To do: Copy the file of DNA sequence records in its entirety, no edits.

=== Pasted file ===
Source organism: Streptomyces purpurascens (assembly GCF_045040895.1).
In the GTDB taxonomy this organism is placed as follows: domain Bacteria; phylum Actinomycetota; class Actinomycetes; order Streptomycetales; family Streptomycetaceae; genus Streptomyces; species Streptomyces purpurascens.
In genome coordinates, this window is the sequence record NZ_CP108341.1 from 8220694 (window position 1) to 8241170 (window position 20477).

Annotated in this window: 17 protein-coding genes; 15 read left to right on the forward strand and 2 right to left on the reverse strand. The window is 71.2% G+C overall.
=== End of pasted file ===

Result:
Source organism: Streptomyces purpurascens (assembly GCF_045040895.1).
In the GTDB taxonomy this organism is placed as follows: domain Bacteria; phylum Actinomycetota; class Actinomycetes; order Streptomycetales; family Streptomycetaceae; genus Streptomyces; species Streptomyces purpurascens.
In genome coordinates, this window is the sequence record NZ_CP108341.1 from 8220694 (window position 1) to 8241170 (window position 20477).

Annotated in this window: 17 protein-coding genes; 15 read left to right on the forward strand and 2 right to left on the reverse strand. The window is 71.2% G+C overall.